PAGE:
1- Get your hands dirty- Just start coding. This site can help you with that. Do the exercises/quizzes at the end of the chapters to begin with. Learn a concept and apply it. Man everyone starts with a hello world. Every single programmer I came in touch with said me the same thing. Follow the best practices in every code you write until it becomes your second nature. So, to quote from a fender squier affinity series slogan "stop dreaming, start playing" 🙂 .

      2- Learn to interpret-  Another piece of advice I got when I asked a programmer from the compiler team(Hey Bryan! in case if he ever reads this)  - " What one piece of suggestion would you like to give me to become a good programmer like you? " . The answer was " Learn to understand what others have written, that’s one of the most useful skill to become good at programming". The reason you have to grow that skill is becoz, apart from writing code most of the time is spent debugging and maintaining a program. You will need to spend considerable amount of time looking and fixing others code, so it’s important to grow that skill early on. Apart from that some programs are well organized and some not at all, both will help you learn and become a better coder. A good code is one that is efficient, readable, re-usable and easily maintainable. On this site in the comment section there are so many coders posting there query, look at them, try to understand, see if you can answer them, if yes answer them. Trying to explain someone else increases your understanding. More importantly going through the comment section, answers a lot of questions you might have, may be opens a new dimension altogether you never thought about. Then there is stack overflow.

      3- Aim small miss small (from Patriot) - Don’t expect to learn everything in one day. Start slow, have small goals don’t rush. Since you have a lot of time, make sure you complete each chapter properly. Don’t jump coz these lessons have been organized after a lot of time spent on how to do it.  These concepts are very important and will teach you the core C++. Once done you will be capable enough to absorb new concepts and more advanced topics. Which will require time, and lots of coding experience.

      Best of luck. Happy coding 🙂

      Regards,
      Raquib

  • Hi Alex,

    I have a Query. I am Checking the below Program.

    #include <iostream>

    int main()
    {
        using namespace std;
        int array[5] = {1,6,9,5,7};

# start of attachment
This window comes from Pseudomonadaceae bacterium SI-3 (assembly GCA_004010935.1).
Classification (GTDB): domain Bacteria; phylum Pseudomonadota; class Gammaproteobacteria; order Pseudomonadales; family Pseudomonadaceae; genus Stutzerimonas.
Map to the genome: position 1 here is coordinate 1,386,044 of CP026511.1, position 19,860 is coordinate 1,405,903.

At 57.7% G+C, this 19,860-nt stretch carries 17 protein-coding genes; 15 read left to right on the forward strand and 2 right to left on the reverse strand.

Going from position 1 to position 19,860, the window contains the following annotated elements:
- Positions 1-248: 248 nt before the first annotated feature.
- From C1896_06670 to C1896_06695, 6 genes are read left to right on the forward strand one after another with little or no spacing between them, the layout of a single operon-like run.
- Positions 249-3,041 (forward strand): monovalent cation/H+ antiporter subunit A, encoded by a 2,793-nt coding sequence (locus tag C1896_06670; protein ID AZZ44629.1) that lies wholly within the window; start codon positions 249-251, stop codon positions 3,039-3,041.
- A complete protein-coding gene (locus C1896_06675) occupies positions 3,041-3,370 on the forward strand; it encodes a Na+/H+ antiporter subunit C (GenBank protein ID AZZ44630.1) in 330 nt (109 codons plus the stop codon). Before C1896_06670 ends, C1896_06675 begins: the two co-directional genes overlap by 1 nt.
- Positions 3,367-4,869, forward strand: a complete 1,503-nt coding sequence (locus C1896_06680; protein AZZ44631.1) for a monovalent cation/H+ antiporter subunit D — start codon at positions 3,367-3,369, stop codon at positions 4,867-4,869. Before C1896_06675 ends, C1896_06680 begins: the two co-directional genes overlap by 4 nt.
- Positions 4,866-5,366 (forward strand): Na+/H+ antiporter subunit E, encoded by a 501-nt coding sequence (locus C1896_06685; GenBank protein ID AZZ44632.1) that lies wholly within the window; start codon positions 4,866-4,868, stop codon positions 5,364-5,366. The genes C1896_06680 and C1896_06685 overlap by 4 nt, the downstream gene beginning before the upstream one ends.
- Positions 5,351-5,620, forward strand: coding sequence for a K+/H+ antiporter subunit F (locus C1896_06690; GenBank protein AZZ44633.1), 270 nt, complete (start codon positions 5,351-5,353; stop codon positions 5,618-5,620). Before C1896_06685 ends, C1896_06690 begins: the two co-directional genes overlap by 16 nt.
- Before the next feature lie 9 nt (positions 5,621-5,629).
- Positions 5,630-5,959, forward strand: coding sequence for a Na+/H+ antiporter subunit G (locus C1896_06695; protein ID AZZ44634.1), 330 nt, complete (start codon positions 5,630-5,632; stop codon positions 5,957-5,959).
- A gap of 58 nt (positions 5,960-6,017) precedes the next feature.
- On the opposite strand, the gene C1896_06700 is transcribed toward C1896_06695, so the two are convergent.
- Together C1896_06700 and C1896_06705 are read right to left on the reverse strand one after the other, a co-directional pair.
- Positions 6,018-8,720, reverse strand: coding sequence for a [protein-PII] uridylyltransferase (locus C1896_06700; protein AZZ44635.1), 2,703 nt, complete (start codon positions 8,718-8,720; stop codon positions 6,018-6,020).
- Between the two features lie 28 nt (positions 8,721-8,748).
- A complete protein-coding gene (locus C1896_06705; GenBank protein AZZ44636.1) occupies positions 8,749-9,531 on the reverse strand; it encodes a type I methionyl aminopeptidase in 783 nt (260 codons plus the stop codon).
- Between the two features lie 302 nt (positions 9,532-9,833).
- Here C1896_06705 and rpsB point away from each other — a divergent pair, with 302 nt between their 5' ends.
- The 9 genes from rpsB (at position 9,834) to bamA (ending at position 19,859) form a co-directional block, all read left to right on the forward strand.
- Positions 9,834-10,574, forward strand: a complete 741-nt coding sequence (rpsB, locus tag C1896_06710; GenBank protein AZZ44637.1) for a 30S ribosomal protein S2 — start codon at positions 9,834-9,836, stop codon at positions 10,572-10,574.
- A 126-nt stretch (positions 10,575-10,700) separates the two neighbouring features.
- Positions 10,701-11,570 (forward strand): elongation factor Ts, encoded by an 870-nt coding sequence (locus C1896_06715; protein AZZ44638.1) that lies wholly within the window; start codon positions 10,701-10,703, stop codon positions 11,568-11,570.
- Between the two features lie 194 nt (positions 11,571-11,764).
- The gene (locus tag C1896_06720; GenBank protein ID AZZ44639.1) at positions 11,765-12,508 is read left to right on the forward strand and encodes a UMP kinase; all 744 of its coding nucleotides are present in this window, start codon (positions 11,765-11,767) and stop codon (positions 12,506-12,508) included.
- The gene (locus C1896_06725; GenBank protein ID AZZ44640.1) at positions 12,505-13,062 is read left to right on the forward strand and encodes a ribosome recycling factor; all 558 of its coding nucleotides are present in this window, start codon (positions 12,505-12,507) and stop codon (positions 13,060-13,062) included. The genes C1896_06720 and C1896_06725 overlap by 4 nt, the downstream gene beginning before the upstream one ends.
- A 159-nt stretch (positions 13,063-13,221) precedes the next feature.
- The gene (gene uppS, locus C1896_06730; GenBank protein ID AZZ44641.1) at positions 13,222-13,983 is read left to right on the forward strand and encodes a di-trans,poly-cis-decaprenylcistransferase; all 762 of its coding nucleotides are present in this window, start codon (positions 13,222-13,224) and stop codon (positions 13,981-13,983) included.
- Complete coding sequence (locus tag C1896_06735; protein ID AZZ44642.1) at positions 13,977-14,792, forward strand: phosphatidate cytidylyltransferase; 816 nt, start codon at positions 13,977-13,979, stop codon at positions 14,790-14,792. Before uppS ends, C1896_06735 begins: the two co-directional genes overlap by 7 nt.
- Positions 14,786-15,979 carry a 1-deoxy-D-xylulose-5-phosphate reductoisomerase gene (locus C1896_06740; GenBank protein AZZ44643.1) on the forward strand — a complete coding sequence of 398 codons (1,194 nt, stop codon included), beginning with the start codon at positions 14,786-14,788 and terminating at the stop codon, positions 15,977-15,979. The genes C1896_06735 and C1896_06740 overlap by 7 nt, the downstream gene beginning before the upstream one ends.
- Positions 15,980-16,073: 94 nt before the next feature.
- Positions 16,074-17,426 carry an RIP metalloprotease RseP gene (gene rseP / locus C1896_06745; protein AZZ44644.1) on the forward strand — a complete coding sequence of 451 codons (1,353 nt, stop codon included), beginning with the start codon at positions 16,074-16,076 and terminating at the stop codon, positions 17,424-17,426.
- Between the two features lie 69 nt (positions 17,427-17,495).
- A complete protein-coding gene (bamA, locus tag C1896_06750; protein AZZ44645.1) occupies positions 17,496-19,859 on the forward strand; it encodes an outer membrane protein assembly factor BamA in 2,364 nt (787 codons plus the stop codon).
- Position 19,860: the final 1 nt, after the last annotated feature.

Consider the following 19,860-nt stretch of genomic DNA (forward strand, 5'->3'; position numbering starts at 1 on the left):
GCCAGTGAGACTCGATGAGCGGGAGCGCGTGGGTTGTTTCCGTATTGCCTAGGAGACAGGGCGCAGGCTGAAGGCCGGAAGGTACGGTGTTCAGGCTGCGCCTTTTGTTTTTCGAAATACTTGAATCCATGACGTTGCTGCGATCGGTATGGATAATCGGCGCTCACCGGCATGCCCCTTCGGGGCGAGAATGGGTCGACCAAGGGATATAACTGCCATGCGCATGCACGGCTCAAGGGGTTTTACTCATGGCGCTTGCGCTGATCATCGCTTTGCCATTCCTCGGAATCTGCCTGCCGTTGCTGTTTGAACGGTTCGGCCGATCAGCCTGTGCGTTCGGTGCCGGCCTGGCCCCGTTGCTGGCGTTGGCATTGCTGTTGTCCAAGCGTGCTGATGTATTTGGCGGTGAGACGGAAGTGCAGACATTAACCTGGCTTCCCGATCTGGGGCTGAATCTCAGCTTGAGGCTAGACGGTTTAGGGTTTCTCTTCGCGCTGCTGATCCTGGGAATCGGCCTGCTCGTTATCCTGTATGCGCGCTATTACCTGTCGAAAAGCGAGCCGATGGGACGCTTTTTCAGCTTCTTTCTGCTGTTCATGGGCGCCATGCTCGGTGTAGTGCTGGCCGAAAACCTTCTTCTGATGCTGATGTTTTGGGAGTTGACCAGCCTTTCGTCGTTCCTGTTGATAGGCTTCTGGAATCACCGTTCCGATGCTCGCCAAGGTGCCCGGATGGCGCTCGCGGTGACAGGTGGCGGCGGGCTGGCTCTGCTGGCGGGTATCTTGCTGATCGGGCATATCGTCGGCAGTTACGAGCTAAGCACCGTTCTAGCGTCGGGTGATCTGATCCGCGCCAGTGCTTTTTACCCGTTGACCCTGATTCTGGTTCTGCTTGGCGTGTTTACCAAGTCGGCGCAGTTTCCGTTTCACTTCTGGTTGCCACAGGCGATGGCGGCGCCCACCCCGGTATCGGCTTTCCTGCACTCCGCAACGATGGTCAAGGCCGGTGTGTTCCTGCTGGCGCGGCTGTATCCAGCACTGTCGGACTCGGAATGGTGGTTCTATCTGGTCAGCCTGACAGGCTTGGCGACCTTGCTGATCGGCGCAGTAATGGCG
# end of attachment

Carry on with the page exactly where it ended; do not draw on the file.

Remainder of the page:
std::cout << &array << "n" << &array[0];
        std::cout << ‘\n’;
        std::cout << *(&array) << "n" << *(&array[0]);
        return 0;
    }

    When I run this program, I got the address for the first element of the array in both the cases(for the first cout). I understand the reason, As you rightly said: "The only difference is the type information that is returned. A pointer to the first element would have type int*, whereas a pointer to the whole array would have type (int[5] *).".

    However, for the third cout, I am trying to dereference "&array" and "&array[0]".

    So while dereferenceing, For "&array[0]", I got the correct result, i,e 1.
    But for "&array", I got the memory address of the "array" again after dereferencing in stead of the array element.

    I couldn’t understand the reason for this. Could you please explain, why *(&array) evaluated to memory address of the array rather then value of the array ?

    • Alex

      Remember that array decays to a pointer of some kind, and [] has an implicit deference. So:
      *(&array[0]) evaluates array[0], giving you the value of element 0, which you then take the address of (giving you a pointer), which you then dereference to get the value of element 0 again.
      *(&array) evaluates &array, which takes the address of the pointer to the array, essentially giving you a pointer to a pointer. You then dereference this to get back the original pointer to the array. This is why you’re getting an address here.

      I think what you meant to do was this:

      On the left hand side, *array dereferences the pointer to the array, giving you the value of element 0.

  • Jason

    What do you think of the following syntax for passing arrays to a function?

    • Alex

      It generally won’t work, unless arraySize is a macro. arraySize has to be a integer literal -- strangely enough, constexpr variables don’t seem to work here.

  • abolfazl

  • Darren

    I remember there being some obscure syntax about arrays. Something like that myArray[n] is equivalent to *(myArray + n) which is equivalent to *(n + myArray) such that a statement like n[myArray], where n is an integer representing an array index, is actually valid syntax for access to the (n - 1)th array element. Not that you’d want to use such an odd thing.